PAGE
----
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Executives with Kansas City Southern (NYSE:KSU) are cautiously optimistic about rail volumes in 2021, with optimism for an economic recovery tempered by uncertainties related to the coronavirus pandemic.
“The recovery has been remarkable, if a bit uneven,” said Kansas City Southern (KCS) Chief Marketing Officer Mike Naatz during the company’s third-quarter 2020 earnings call Friday. Although certain businesses remain under pressure and COVID-19 is still a risk, KCS has good reason to be optimistic about an economic recovery, Naatz said. He based his observations on customers’ feedback as well as on market conditions such as a tightening truck market.
Cross-border traffic between the U.S. and Mexico could drive volumes in 2021 amid improving markets for intermodal, motor vehicles and parts, grain and industrial products. But an outlook for refined products is unclear and dependent on the economy and on whether many people will continue to work remotely.
KCS declined to provide specifics on metrics such as operating ratio in 2021, train lengths and plans for how it expects to encourage truck-to-rail conversions, saying that some of those discussions will occur when the company reveals its fourth-quarter results in January.
Instead, KCS executives stressed a bullish outlook on cross-border intermodal and viewed the railroad as an option for customers that want cross-border movement and connections to the other Class I railroads but don’t want to commit to intermodal marketing companies or other railroads.
“We believe that we have a nice opportunity to convert cross-border truckload over to rail,” including converting truckload volumes moving through Laredo, Texas, Naatz said.
Despite waiting until January to offer guidance, KCS said it expects its capital expenditures to equal roughly 17% of revenue. The railroad plans to keep this level of capital investment so that it can expand its network capacity by improving fluidity through yard and siding expansions. The railroad is considering 17 siding expansions and is planning to finalize that list and determine the pace of deployment by the end of this year. The sidings will help KCS’ network accommodate longer trains.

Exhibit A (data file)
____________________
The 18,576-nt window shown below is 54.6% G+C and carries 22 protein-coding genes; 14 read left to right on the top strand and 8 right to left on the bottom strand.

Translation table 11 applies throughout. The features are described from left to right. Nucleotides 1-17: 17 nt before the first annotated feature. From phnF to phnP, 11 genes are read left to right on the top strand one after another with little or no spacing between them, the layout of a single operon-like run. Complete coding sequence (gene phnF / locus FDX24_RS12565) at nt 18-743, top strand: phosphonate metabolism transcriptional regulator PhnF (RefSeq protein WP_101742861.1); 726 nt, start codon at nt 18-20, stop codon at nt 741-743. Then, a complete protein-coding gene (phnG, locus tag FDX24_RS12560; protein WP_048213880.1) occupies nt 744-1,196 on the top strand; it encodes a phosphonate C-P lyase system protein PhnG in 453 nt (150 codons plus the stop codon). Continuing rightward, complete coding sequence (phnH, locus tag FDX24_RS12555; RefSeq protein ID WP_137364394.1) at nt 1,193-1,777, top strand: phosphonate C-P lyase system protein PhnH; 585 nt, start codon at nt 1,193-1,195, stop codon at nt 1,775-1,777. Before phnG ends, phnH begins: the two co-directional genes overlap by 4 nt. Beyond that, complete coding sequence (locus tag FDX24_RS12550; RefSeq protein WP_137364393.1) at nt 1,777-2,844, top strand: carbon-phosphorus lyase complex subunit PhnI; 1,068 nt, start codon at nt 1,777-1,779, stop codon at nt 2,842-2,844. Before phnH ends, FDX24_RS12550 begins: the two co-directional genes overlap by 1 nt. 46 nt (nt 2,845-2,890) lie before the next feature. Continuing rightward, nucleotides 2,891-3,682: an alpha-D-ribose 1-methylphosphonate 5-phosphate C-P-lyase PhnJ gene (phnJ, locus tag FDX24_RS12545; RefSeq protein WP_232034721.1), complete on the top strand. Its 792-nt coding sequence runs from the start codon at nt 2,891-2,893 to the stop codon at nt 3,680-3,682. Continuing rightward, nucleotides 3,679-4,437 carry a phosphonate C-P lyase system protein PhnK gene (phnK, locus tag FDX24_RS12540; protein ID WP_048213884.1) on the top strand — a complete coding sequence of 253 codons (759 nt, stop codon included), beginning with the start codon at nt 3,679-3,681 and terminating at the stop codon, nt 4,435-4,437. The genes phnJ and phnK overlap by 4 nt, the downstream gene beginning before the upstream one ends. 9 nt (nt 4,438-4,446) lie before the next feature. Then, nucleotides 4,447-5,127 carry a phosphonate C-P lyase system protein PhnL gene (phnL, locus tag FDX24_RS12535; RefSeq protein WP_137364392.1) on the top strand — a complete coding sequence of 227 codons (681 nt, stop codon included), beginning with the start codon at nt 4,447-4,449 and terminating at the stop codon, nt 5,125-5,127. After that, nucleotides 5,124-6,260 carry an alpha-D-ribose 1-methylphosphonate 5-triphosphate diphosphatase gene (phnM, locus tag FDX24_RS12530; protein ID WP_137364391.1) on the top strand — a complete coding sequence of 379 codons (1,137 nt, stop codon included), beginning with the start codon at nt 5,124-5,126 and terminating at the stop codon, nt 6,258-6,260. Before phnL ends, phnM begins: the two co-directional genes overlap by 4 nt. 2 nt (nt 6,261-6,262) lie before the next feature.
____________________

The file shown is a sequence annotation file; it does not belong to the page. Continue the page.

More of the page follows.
The company will also be watching how anticipated higher volumes will impact operational costs in the fourth quarter. Back-to-back hurricanes in the third quarter resulted in outages across several segments in the network and led to a backlog, especially for cross-border traffic. KCS also experienced rapid volume growth between the second and third quarters.
“Once we weed out the hurdles we went through in Q3 … that is going to translate hopefully into higher revenue without increasing the cost,” said Sameh Fahmy, executive vice president of precision scheduled railroading (PSR).
Third-quarter 2020 results
KCS achieved an operating ratio (OR) of 58.8% in the third quarter, which was an “all-time best” for the company. Operating ratio is a tool used to gauge the financial health of a company, with a lower percentage implying improving health.
The record low OR is a “solid validation” of the improvements made in the way KCS runs its network as a result of PSR, said KCS President and CEO Pat Ottensmeyer.
KCS’ challenge in the third quarter was to balance between bringing back resources, introducing service and meeting customers while also “being very thoughtful” with how to maintain operational and cost efficiency, Ottensmeyer said.
By the end of the third quarter, KCS’ volumes were running 60% above the trough of April and May on a daily basis, he said.
“It’s a really remarkable story and a remarkable roller coaster,” Ottensmeyer said.
KCS’ third-quarter net profit rose 5.3% as a 16.7% decrease in operating expenses helped to offset a 12% decline in revenue.
Net income in the third quarter of 2020 was $189.7 million, or $2.01 per diluted share, compared with $180.1 million, or $1.81 per diluted share, in the third quarter of 2019.
Third-quarter revenue fell 12% to $659.6 million as a result of lower volumes, which in turn were driven by a decline in demand due to COVID-19. Carload volumes slipped 4% in the quarter. Lower commodity prices, a lower fuel surcharge and unfavorable foreign currency impacts also affected quarterly revenue, KCS said.
But operating expenses were $388.1 million in the third quarter of 2020, compared with $465.7 million a year ago. Lower fuel charges drove the decline, and compensation and benefits expenses were also down year-over-year.
Kansas City Southern
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Freight revenue (in millions)
Carloads (000s) (exclues automotive)
Revenue per carload (excludes automotive)
Intermodal revenue per carload
Gross ton miles (in millions)
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This article first appeared on s29755.pcdn.co
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